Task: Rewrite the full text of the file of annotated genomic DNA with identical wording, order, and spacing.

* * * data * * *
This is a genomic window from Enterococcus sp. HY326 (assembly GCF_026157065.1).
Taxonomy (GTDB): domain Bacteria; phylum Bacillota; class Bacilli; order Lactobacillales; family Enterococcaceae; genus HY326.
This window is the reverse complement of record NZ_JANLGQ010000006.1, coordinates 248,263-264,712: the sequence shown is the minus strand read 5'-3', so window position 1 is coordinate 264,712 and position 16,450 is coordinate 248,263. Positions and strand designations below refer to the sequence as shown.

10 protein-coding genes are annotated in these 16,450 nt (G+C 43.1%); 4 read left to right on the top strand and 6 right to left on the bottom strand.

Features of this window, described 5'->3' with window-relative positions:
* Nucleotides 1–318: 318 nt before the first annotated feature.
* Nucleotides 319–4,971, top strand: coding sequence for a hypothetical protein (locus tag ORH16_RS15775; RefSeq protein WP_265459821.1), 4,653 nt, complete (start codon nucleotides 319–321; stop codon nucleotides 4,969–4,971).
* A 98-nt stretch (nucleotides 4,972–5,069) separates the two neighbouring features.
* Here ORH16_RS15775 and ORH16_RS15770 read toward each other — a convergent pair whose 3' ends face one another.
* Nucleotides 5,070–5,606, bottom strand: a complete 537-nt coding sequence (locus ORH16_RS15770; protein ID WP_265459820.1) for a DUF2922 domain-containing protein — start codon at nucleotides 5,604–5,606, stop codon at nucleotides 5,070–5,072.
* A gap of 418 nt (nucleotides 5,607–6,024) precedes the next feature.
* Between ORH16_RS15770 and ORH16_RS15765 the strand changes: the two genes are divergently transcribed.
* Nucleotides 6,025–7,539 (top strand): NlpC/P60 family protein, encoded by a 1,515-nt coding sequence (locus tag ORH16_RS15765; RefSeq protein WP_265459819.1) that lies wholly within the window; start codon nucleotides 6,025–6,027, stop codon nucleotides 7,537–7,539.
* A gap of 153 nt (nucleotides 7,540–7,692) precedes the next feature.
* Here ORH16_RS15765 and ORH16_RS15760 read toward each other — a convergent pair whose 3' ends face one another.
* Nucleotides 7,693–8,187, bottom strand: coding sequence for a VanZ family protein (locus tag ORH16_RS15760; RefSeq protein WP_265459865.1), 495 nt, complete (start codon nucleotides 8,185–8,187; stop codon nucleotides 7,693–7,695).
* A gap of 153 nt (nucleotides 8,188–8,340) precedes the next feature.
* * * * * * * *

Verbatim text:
This is a genomic window from Enterococcus sp. HY326 (assembly GCF_026157065.1).
Taxonomy (GTDB): domain Bacteria; phylum Bacillota; class Bacilli; order Lactobacillales; family Enterococcaceae; genus HY326.
This window is the reverse complement of record NZ_JANLGQ010000006.1, coordinates 248,263-264,712: the sequence shown is the minus strand read 5'-3', so window position 1 is coordinate 264,712 and position 16,450 is coordinate 248,263. Positions and strand designations below refer to the sequence as shown.

10 protein-coding genes are annotated in these 16,450 nt (G+C 43.1%); 4 read left to right on the top strand and 6 right to left on the bottom strand.

Features of this window, described 5'->3' with window-relative positions:
* Nucleotides 1–318: 318 nt before the first annotated feature.
* Nucleotides 319–4,971, top strand: coding sequence for a hypothetical protein (locus tag ORH16_RS15775; RefSeq protein WP_265459821.1), 4,653 nt, complete (start codon nucleotides 319–321; stop codon nucleotides 4,969–4,971).
* A 98-nt stretch (nucleotides 4,972–5,069) separates the two neighbouring features.
* Here ORH16_RS15775 and ORH16_RS15770 read toward each other — a convergent pair whose 3' ends face one another.
* Nucleotides 5,070–5,606, bottom strand: a complete 537-nt coding sequence (locus ORH16_RS15770; protein ID WP_265459820.1) for a DUF2922 domain-containing protein — start codon at nucleotides 5,604–5,606, stop codon at nucleotides 5,070–5,072.
* A gap of 418 nt (nucleotides 5,607–6,024) precedes the next feature.
* Between ORH16_RS15770 and ORH16_RS15765 the strand changes: the two genes are divergently transcribed.
* Nucleotides 6,025–7,539 (top strand): NlpC/P60 family protein, encoded by a 1,515-nt coding sequence (locus tag ORH16_RS15765; RefSeq protein WP_265459819.1) that lies wholly within the window; start codon nucleotides 6,025–6,027, stop codon nucleotides 7,537–7,539.
* A gap of 153 nt (nucleotides 7,540–7,692) precedes the next feature.
* Here ORH16_RS15765 and ORH16_RS15760 read toward each other — a convergent pair whose 3' ends face one another.
* Nucleotides 7,693–8,187, bottom strand: coding sequence for a VanZ family protein (locus tag ORH16_RS15760; RefSeq protein WP_265459865.1), 495 nt, complete (start codon nucleotides 8,185–8,187; stop codon nucleotides 7,693–7,695).
* A gap of 153 nt (nucleotides 8,188–8,340) precedes the next feature.